Alder, Ken (Kenneth L. Alder)
Alder, Ken (Kenneth L. Alder)
Married; children: one daughter. Education: Harvard University, A.B, 1981; Ph.D., 1991.
Educator, novelist, and author of nonfiction. Northwestern University, Evanston, IL, assistant professor, 1991, associate professor, 1997-2003, Anderson associate professor of history and director of Science in Human Culture program, 2003—.
Senior fellow, Northwestern University Center for Humanities, 1994-95; Dexter Prize, Society for the History of Technology, 1998, for Engineering the Revolution: Arms and Enlightenment in France, 1763-1815; Scholar's Award for Science, National Science Foundation; National Endowment for the Humanities fellow, Newberry Library; Alice Berline Kaplan Center for the Humanities fellow; Henry R. Phillips research grant in jurisprudence, American Philosophical Society; Dingle Prize, British Society for the History of Science, Davis Prize, History of Science Society, both 2003, and Kagan Prize, Historical Society, 2004, all for The Measure of All Things: The Seven-Year Odyssey and Hidden Error That Transformed the World.
The White Bus (novel), St. Martin's Press (New York, NY), 1987.
Engineering the Revolution: Arms and Enlightenment in France, 1763-1815, Princeton University Press (Princeton, NJ), 1997.
The Measure of All Things: The Seven-Year Odyssey and Hidden Error That Transformed the World, Free Press (New York, NY), 2002.
The Lie Detectors: The History of an American Obsession, Free Press (New York, NY), 2007.
Contributor to periodicals, including the Journal of American History, Robotics and Automation, and Science.
Historian Ken Alder is the author of both fiction and nonfiction. Stemming from his interest in the changing face of technology in the eighteenth century, he has written Engineering the Revolution: Arms and Enlightenment in France, 1763-1815, and he explores the creation of the metric system of measurement in The Measure of All Things: The Seven-Year Odyssey and Hidden Error That Transformed the World. He also wrote The White Bus, a 1987 novel about a teenager's attempts to deal with the issue of racism, and the 2007 nonfiction work, The Lie Detectors: The History of an American Obsession.
The predominantly black student body of San Francisco's Martin Luther King High School calls Caucasian Ira Allen's mode of transportation "the white bus," thus explaining the title of Alder's 1987 novel. Ira defies his parents' plans to send him to an elite private school because he wants to attend the same school as his black friend Marc. At King High School, Ira tries to identify with the school's African American majority as he learns to talk jive and dates a black girl named Jessica. He eventually views Jessica and other African American students "as individuals, not representatives of the group," wrote Hazel Rochman in Booklist, who noted that the novel could be "too didactic" but praised its "sharp, often humorous candor." Betty Lukas, reviewing The White Bus in the Los Angeles Times Book Review, noted that while Alder's characters are not fully realized, "some of Ira's internal musings are wry and touching." A Publishers Weekly contributor judged The White Bus to be "promising" and concluded that "the narrative displays a lively intensity that helps to compensate for its flaws."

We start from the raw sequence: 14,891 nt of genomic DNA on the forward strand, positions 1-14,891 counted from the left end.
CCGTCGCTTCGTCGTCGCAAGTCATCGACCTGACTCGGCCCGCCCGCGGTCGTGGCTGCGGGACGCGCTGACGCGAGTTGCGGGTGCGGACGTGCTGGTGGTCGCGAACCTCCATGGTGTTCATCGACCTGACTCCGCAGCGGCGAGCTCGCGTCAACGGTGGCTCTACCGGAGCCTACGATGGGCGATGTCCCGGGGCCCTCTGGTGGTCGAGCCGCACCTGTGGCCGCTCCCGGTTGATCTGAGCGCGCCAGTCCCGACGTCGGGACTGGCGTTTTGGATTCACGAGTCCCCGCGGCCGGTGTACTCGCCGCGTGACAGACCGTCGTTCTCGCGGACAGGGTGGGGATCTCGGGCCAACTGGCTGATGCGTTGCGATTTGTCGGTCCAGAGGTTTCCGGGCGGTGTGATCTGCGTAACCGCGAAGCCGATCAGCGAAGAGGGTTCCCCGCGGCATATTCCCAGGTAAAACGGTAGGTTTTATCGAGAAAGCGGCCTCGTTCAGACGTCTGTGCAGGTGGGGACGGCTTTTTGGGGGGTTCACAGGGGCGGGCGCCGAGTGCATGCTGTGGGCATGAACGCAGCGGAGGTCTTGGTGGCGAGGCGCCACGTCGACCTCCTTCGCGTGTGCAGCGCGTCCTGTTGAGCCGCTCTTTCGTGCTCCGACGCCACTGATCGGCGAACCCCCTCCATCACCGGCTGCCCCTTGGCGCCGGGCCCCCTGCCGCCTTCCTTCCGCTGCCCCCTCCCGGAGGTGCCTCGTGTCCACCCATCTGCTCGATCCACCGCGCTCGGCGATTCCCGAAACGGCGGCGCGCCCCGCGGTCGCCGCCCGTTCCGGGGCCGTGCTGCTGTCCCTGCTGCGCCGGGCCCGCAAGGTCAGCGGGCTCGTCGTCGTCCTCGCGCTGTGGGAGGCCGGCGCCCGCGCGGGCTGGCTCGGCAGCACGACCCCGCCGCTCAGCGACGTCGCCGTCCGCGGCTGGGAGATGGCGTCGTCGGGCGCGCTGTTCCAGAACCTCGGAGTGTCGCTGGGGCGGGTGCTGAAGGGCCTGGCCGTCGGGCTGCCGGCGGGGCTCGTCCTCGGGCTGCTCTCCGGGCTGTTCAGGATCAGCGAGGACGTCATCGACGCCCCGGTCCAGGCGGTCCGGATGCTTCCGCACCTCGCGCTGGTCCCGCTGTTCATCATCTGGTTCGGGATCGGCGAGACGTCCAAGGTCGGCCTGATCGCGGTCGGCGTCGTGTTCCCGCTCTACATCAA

In Engineering the Revolution, Alder argues that Marxist philosophy misinterprets the French Revolution. He contends that from the dismantling of the French monarchy through the violent and bloody revolutionary government to the militaristic empire of Napoleon Bonaparte, little actually changed in France, especially with regard to industry and technology. Alder maintains that, despite political change, French social structure and practice remained relatively stable. He illustrates this thesis largely by examining the country's production of arms and ammunition as well as the governmental bodies that controlled technology. According to R.W. Mackey, reviewing Engineering the Revolution for Choice, the author ably includes material from "extensive primary and secondary sources," and Mackey recommended the volume for "upper-division undergraduates and above."